Emelia Hartford blew up her 2020 C8 Corvette - Dexerto

Emelia Hartford blew up her 2020 C8 Corvette

Published: 31/Jul/2020 11:03

by Kieran Bicknell


YouTubers often push the limits of their cars in the name of chasing performance (and viewing) figures, though sometimes these modifications go beyond the limit of the car’s capability, as Emelia Hartford discovered the hard way.

Emelia isn’t the only YouTuber to be running a new C8 Corvette, however she is one of the first to blow theirs up by adding a twin turbocharger setup to the LT2 V8 engine in the C8.

What’s interesting is that prior to destroying the engine on her C8, Emelia explains that the transmission is only rated by GM up to 664 ft-lb of torque. This is a problem, as she openly admits that they have “exceeded [this figure] drastically” – anyone else smell a disaster cooking?

She then goes on to explain that when ‘exotic’ cars such as the C8 are subjected to a twin-turbo setup, they are meant to upgrade the clutch and the transmission to handle this additional power.

Road testing begins at 11:16

Data logging ends in disaster

In preparation for the 1000-mile road rally that Emelia had entered the C8 into, she wanted to run a few ‘pulls’ on the street in order to get some data logged.

On her first launch, it seems that the LT2 V8 wasn’t happy with handling all of the additional power from the twin-turbo setup, despite it appearing initially A-OK as the C8 flew off the line.

After the launch, the V8 developed what Emelia thought to be ‘valve tick’ (often caused by a broken valve) which was a major cause for concern, meaning the data logging session was postponed.

C8 Corvette Borescope
YouTube: EmeliaHartford
Diagnosis showed that the C8 had broken a cylinder

Diagnosing the problem

Arriving back at the garage, further inspection revealed that it was in fact far worse than a bent valve, with a borescope examination revealing that one of the pistons had actually cracked in half. Ouch.

What’s baffling here is that Emelia openly admits that they knew they were pushing the performance of the motor and the transmission. She goes on to say that they knew pushing the LT2 motor so hard was going to result in a ‘bad time – so why not just build it properly in the first place?

So what does the future hold?

Emelia does however say that if they break it, they’ll just build it stronger. With the goal of getting the C8 Corvette to a 9-second quarter mile, they will have to not only replace the broken piston but also upgrade the transmission and a significant amount of the engines internals to handle the power.

Interestingly the comment pinned by Emelia states that “The engine is already in the lab getting stronger. No sympathy needed here. Can’t wait to show you all what’s coming next” so let’s expect to see more of the C8 in the near future.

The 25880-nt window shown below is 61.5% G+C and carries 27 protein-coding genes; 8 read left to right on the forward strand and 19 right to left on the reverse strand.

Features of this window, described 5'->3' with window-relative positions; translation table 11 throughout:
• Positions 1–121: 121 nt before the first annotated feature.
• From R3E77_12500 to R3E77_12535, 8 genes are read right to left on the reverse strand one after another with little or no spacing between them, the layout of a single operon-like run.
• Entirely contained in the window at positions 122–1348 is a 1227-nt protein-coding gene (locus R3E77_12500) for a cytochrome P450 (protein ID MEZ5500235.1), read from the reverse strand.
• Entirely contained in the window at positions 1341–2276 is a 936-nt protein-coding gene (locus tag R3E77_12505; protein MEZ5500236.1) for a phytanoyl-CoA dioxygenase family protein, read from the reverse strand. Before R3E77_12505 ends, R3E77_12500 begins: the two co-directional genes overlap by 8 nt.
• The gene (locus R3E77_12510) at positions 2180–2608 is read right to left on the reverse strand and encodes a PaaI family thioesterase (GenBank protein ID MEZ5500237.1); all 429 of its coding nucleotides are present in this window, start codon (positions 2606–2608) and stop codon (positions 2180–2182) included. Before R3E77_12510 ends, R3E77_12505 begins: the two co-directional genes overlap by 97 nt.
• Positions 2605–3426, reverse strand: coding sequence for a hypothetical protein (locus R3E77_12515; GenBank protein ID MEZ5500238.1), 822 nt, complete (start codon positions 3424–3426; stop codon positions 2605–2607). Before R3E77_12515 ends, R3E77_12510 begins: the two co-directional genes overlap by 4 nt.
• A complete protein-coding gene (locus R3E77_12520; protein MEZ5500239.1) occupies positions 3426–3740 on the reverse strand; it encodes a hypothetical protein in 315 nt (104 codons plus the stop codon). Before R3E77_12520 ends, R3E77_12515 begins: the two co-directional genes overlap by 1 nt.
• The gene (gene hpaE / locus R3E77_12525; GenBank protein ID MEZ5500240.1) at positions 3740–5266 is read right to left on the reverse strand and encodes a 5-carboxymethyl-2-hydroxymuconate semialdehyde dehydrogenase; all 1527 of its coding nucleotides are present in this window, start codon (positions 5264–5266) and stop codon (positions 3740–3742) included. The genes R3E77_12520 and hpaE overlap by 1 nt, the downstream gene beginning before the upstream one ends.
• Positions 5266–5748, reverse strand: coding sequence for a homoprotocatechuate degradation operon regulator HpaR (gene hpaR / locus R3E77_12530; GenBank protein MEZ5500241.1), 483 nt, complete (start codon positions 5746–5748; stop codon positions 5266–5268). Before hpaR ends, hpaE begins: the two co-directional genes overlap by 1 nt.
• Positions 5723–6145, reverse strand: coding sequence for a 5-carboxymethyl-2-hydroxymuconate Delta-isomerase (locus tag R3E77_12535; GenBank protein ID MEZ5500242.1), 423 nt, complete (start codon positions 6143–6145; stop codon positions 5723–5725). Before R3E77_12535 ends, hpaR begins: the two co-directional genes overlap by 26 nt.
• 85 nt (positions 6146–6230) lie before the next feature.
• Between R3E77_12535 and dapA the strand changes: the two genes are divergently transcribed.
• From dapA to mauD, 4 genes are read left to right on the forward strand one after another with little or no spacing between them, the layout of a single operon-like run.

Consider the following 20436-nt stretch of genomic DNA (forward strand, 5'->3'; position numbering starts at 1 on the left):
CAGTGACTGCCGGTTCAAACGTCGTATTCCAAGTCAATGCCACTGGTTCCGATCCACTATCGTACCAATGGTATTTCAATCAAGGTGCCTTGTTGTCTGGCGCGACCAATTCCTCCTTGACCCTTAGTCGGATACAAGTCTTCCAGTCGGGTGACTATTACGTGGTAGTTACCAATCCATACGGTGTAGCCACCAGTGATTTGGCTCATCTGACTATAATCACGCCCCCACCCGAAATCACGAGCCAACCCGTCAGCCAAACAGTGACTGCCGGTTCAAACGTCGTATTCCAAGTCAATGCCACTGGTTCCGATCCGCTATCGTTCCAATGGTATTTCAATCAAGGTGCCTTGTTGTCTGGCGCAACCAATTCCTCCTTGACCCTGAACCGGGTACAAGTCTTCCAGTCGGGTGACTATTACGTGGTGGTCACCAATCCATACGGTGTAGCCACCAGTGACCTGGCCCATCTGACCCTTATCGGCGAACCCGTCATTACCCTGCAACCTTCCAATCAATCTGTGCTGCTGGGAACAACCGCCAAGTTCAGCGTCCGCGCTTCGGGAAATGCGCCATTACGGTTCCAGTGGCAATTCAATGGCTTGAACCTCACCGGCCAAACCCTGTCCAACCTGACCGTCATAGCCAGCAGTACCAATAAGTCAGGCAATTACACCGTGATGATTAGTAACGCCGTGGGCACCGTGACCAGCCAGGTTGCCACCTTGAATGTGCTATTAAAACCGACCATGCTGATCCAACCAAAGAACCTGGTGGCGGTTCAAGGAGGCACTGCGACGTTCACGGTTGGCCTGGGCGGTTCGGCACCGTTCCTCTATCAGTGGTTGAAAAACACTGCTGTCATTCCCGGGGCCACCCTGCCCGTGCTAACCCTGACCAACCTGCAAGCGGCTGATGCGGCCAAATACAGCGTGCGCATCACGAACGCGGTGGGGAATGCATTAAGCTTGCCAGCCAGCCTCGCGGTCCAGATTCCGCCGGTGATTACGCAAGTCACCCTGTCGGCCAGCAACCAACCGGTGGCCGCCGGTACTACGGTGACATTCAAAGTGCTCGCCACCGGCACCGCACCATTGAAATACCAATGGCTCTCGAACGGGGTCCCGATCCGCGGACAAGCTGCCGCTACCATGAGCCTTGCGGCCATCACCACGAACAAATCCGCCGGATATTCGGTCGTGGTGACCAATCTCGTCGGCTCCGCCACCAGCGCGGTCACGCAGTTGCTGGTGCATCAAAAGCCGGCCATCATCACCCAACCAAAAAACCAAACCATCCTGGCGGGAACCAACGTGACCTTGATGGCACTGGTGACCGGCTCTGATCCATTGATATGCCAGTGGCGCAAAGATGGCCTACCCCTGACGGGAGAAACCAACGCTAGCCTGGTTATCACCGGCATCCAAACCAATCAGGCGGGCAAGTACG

Self-driving car hilariously crashes into wall during Twitch broadcast

Published: 29/Oct/2020 18:58

by Tanner Pierce


During the Roborace Season Beta event being streamed on Twitch, which pits multiple teams operating “self-driving” cars against each other in an augmented reality experience, one of the cars crashed in an unfortunate, but ultimately hilarious, fashion.

If you never heard of Roborace, you’re probably not the only one. The AI-focused racing experience has only been around for a few years now and while it’s certainly entertaining, it hasn’t quite hit the mainstream just yet in the same way that something like Formula 1 racing has.

Despite this, Season Beta of the aforementioned competition is currently underway and is being streamed on Twitch for the world to see. Of course, it wouldn’t be a race without some spectacular crashes and one happened in an absolutely hilarious fashion on October 29.

During the second day of the Season Beta race, Acronis SIT Autonomous’s DevBot 2.0 car took an abrupt sharp turn directly into a wall immediately after being at a standstill, leading to an unfortunate, albeit hilarious moment during the race.

Unfortunately, the camera cuts away before we can see the reaction of the operators, although it’s hard to imagine that they wouldn’t be a little annoyed at that immediate outcome. While it’s currently unknown what the estimated price is for the DevBot 2.0, as they’re all produced specifically by Roborace, this little crash probably just cost the team a lot of money.

The DevBot 2.0 uses Nvidia’s DRIVE platform to operate, which allows artificial intelligence to take over driving the fully electric car, as it races through an augmented reality track.

As the name suggests, this is the second iteration to use the name and is being used by all teams during Season Beta. It’s unknown whether this error was due to a technical error or was down to the “operators”.

If fans are interested in Roborace, Season Beta is set to continue until October 30, and will be streamed on the competition’s official Twitch channel the whole time.